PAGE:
The cabin is also more like a car, picking up Maxima-like controls while emphasising family-oriented storage spaces. Photo Gallery
The hard-hat appeal of Nissan's off-road savvy Pathfinder has been ditched.
Australia gets the fourth-generation Pathfinder late this year, more than 12 months after it went on sale in the US. The US gets only a 194kW 3.5-litre V6 petrol engine and though Nissan Australia spokesman Peter Fadeyev can't reveal our final engine choices, it's likely we'd follow suit with this sole offering. “The engine line-up, along with Australian prices and specifications, will be announced closer to the time of Pathfinder's local release,” he says.
The problem may be the engine layout. The next Pathfinder is based on the Murano platform - also shared with the Maxima - which has a transverse-mounted engine, unlike the longitudal layout of the current model which also supports a turbo-diesel. No global Nissan market sells a transversely-mounted turbo-diesel engine in the Murano platform.
However, Nissan associate company Renault uses the platform with a 180kW/450Nm 3-litre V6 turbo-diesel (or 2-litre four-cylinder oiler) in the Korean-built Latitude sedan. The upcoming Pathfinder will come only with a continuously-variable transmission (CVT) and will no longer have a low-range transfer case.
Carsguide visited the Pathfinder on the Nissan stand at last week's Chicago motor show. It's longer, wider but considerably lower than the current model, while its 50mm wheelbase extension - now 2900mm - gives adult space in the third-row seat.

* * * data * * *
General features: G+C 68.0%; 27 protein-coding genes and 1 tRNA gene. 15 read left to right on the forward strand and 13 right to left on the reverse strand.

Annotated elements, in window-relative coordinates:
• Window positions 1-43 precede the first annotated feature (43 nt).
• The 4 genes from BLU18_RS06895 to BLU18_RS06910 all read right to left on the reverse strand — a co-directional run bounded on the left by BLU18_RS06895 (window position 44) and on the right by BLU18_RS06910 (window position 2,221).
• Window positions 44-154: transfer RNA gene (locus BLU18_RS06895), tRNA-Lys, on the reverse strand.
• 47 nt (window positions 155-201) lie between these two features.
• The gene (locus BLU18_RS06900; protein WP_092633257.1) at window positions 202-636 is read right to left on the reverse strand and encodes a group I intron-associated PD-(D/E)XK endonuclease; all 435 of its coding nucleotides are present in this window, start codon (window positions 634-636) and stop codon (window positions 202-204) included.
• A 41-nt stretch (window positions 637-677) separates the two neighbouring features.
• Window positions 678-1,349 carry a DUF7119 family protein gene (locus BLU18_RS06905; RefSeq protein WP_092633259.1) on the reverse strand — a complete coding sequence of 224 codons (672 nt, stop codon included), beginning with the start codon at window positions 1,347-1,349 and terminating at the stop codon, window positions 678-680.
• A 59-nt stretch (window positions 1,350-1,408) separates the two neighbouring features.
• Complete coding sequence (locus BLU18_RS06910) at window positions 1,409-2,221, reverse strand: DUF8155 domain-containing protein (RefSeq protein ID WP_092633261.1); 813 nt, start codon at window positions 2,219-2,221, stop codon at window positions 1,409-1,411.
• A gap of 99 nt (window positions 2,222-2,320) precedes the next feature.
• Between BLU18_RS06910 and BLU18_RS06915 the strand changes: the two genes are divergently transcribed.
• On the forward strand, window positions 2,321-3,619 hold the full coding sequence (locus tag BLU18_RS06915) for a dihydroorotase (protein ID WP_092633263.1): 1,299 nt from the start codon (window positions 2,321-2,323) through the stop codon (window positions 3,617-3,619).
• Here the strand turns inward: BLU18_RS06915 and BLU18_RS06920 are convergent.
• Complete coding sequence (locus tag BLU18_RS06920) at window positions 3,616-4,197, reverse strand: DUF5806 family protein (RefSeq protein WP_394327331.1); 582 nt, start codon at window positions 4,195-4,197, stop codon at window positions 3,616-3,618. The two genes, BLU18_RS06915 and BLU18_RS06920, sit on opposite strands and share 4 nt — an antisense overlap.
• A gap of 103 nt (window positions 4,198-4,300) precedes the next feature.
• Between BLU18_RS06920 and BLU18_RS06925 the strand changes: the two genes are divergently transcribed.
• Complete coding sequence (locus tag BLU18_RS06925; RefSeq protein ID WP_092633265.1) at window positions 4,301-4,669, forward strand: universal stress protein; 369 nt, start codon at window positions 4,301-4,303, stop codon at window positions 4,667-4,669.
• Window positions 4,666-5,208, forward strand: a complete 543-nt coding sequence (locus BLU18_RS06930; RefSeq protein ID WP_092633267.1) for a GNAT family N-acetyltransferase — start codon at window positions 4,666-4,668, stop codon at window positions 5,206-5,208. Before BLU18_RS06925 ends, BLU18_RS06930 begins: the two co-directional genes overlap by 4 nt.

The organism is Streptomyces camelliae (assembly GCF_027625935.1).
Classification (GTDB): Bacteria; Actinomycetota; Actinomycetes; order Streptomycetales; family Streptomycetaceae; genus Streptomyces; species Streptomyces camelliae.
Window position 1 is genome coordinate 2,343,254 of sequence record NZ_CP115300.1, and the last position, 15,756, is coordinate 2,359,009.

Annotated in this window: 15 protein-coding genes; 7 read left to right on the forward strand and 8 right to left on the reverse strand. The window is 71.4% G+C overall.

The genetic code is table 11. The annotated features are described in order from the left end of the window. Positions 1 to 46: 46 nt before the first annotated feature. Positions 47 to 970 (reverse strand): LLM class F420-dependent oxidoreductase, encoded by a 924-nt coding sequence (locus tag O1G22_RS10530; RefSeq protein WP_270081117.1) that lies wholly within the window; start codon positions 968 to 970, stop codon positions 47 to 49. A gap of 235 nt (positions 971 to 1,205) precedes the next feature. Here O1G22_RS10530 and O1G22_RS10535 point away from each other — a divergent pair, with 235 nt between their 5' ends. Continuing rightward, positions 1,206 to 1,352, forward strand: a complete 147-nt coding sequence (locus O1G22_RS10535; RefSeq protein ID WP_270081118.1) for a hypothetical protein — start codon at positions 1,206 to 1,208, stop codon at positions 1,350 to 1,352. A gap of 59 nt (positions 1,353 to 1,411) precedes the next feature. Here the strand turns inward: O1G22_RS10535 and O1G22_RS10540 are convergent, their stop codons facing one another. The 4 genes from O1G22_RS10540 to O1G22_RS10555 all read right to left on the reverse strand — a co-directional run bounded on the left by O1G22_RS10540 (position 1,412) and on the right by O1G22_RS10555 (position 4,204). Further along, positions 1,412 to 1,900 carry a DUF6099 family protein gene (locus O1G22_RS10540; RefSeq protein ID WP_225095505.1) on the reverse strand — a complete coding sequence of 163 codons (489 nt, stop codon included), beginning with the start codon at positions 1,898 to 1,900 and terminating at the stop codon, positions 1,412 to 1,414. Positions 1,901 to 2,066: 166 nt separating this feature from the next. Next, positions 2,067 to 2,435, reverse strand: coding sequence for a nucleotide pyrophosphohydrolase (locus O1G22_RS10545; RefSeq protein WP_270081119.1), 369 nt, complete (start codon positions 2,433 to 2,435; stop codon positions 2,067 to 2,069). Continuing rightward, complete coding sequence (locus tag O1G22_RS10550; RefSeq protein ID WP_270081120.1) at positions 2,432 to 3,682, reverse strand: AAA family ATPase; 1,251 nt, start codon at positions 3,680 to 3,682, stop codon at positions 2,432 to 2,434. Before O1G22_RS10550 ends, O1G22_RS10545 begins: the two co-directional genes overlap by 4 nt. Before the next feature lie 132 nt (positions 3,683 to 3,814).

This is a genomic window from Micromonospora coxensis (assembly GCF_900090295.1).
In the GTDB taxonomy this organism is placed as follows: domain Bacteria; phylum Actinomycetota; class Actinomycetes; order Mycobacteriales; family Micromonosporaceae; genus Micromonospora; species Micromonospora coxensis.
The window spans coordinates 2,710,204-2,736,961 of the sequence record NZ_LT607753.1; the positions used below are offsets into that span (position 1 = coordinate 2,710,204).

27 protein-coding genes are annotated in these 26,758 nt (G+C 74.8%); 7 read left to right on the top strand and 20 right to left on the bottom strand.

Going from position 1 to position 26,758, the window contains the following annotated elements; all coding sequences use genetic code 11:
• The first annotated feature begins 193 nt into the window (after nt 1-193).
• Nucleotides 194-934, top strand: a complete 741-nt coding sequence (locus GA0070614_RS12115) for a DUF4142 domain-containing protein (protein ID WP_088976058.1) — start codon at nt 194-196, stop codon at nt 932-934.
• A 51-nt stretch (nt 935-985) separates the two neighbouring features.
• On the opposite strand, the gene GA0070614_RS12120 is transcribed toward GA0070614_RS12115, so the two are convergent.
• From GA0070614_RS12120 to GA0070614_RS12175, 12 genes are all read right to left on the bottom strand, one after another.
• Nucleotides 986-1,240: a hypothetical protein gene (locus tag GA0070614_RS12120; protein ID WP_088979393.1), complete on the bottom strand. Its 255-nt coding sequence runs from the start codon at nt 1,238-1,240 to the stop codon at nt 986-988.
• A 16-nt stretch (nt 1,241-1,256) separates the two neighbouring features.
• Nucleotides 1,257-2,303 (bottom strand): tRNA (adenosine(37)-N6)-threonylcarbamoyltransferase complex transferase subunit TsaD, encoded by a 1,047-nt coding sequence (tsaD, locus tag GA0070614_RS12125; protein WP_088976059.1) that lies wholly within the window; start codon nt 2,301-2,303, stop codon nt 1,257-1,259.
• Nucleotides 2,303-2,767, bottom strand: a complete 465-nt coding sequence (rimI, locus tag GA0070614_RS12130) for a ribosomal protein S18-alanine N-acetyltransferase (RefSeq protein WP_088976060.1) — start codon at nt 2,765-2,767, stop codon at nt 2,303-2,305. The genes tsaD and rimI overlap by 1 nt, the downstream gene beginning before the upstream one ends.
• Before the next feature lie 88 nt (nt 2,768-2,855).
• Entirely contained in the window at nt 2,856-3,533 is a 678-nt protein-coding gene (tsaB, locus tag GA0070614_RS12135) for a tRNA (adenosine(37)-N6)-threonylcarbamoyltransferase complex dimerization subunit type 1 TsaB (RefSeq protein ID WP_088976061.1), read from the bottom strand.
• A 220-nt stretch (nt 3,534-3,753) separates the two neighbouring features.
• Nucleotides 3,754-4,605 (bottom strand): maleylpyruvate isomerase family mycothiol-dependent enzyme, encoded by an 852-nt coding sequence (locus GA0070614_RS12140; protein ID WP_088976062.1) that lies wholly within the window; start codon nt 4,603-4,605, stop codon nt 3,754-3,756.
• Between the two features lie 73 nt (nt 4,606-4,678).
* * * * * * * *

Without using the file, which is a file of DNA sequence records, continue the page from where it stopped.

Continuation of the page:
More cabin room comes because the intrusive ladder-frame platform is gone. The signature “invisible” rear door handles of the current model have been replaced with the more conventional door handles while the grille styling moves away from the truck-like look and will become more passenger-car in appearance.
The cabin is also more like a car, picking up Maxima-like controls while emphasising family-oriented storage spaces. The introduction of the soft-roader Pathfinder won't change the more workhorse ute version, the Navara, which will remain a diesel and retain the longitudal engine layout on a ladder-frame chassis.
Nissan Australia's Fadeyev also says we won't get the bigger Titan ute - a 5.7m long dual-cab or extended-cab model using a 5.6-litre petrol V8 or Cummins diesel - and instead will remain with the smaller Navara.